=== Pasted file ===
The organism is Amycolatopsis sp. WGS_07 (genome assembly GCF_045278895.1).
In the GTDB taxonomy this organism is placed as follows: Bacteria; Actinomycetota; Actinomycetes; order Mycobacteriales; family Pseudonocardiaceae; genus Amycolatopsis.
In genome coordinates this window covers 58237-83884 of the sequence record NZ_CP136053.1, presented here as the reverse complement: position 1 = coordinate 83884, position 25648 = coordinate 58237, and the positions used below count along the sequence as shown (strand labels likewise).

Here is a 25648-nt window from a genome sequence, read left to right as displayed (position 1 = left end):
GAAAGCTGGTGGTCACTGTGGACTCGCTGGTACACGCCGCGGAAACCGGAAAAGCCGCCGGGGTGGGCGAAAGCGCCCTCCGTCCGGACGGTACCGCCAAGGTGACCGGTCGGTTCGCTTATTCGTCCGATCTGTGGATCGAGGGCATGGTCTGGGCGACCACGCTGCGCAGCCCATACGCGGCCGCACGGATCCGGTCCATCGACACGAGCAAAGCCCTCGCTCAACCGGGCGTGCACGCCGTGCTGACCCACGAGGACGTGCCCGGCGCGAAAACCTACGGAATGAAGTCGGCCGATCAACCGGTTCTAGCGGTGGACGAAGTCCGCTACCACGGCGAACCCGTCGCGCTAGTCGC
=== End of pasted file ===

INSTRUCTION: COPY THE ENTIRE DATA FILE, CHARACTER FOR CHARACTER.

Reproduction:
The organism is Amycolatopsis sp. WGS_07 (genome assembly GCF_045278895.1).
In the GTDB taxonomy this organism is placed as follows: Bacteria; Actinomycetota; Actinomycetes; order Mycobacteriales; family Pseudonocardiaceae; genus Amycolatopsis.
In genome coordinates this window covers 58237-83884 of the sequence record NZ_CP136053.1, presented here as the reverse complement: position 1 = coordinate 83884, position 25648 = coordinate 58237, and the positions used below count along the sequence as shown (strand labels likewise).

Here is a 25648-nt window from a genome sequence, read left to right as displayed (position 1 = left end):
GAAAGCTGGTGGTCACTGTGGACTCGCTGGTACACGCCGCGGAAACCGGAAAAGCCGCCGGGGTGGGCGAAAGCGCCCTCCGTCCGGACGGTACCGCCAAGGTGACCGGTCGGTTCGCTTATTCGTCCGATCTGTGGATCGAGGGCATGGTCTGGGCGACCACGCTGCGCAGCCCATACGCGGCCGCACGGATCCGGTCCATCGACACGAGCAAAGCCCTCGCTCAACCGGGCGTGCACGCCGTGCTGACCCACGAGGACGTGCCCGGCGCGAAAACCTACGGAATGAAGTCGGCCGATCAACCGGTTCTAGCGGTGGACGAAGTCCGCTACCACGGCGAACCCGTCGCGCTAGTCGC